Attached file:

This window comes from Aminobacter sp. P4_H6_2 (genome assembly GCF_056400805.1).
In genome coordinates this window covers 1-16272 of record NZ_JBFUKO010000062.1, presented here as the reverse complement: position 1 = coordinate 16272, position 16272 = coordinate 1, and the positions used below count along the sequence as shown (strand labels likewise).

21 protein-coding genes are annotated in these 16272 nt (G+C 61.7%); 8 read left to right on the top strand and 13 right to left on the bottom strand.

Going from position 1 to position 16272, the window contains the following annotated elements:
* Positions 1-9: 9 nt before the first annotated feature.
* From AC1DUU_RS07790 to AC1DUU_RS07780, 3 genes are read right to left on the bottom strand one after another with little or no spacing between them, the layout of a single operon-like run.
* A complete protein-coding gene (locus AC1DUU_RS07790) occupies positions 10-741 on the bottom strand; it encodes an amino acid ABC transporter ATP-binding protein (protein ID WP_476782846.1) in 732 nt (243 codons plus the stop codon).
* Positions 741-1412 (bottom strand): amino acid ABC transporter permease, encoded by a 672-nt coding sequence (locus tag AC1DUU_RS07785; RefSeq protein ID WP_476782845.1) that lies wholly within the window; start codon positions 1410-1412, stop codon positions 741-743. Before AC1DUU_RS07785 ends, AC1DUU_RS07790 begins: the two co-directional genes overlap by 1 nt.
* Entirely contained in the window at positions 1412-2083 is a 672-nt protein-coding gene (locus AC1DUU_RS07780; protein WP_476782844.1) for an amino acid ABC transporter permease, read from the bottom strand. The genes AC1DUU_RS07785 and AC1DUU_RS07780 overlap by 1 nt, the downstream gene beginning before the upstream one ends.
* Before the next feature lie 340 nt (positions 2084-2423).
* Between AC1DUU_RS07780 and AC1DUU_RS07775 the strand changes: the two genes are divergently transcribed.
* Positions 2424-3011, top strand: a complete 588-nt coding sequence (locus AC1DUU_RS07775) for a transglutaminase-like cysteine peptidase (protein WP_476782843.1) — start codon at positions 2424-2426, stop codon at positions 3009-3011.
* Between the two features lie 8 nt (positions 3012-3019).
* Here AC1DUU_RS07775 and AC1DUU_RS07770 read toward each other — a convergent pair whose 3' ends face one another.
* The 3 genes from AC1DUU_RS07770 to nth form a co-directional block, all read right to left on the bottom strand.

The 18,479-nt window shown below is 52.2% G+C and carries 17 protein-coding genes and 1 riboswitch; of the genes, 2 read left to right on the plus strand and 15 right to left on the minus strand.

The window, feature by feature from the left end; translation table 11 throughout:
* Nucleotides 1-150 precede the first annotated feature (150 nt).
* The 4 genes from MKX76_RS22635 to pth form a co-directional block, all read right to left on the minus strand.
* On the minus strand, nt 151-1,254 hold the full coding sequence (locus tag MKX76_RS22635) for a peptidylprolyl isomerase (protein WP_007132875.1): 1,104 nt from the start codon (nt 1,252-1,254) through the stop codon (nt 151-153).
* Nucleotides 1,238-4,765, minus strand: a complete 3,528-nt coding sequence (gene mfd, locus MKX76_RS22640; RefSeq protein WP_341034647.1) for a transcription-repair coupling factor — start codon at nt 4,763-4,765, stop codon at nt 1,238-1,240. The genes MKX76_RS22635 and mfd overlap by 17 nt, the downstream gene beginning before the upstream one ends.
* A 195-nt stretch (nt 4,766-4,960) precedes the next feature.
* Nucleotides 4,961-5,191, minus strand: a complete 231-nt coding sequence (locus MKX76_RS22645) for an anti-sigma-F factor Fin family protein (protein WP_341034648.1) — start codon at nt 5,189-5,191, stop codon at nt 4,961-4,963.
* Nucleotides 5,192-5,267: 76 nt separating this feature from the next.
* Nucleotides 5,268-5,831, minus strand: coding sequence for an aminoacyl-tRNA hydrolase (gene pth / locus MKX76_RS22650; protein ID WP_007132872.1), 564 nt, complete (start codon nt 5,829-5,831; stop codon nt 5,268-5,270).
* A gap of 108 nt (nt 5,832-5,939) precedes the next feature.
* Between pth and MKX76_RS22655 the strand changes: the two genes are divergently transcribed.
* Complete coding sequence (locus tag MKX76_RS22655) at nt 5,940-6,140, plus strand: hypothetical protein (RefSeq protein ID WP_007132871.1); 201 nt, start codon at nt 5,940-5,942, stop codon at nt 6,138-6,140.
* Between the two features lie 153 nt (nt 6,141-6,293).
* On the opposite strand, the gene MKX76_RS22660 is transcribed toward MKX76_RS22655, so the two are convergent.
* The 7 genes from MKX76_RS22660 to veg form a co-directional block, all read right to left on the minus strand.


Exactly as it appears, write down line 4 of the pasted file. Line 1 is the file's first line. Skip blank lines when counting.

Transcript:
Going from position 1 to position 16272, the window contains the following annotated elements: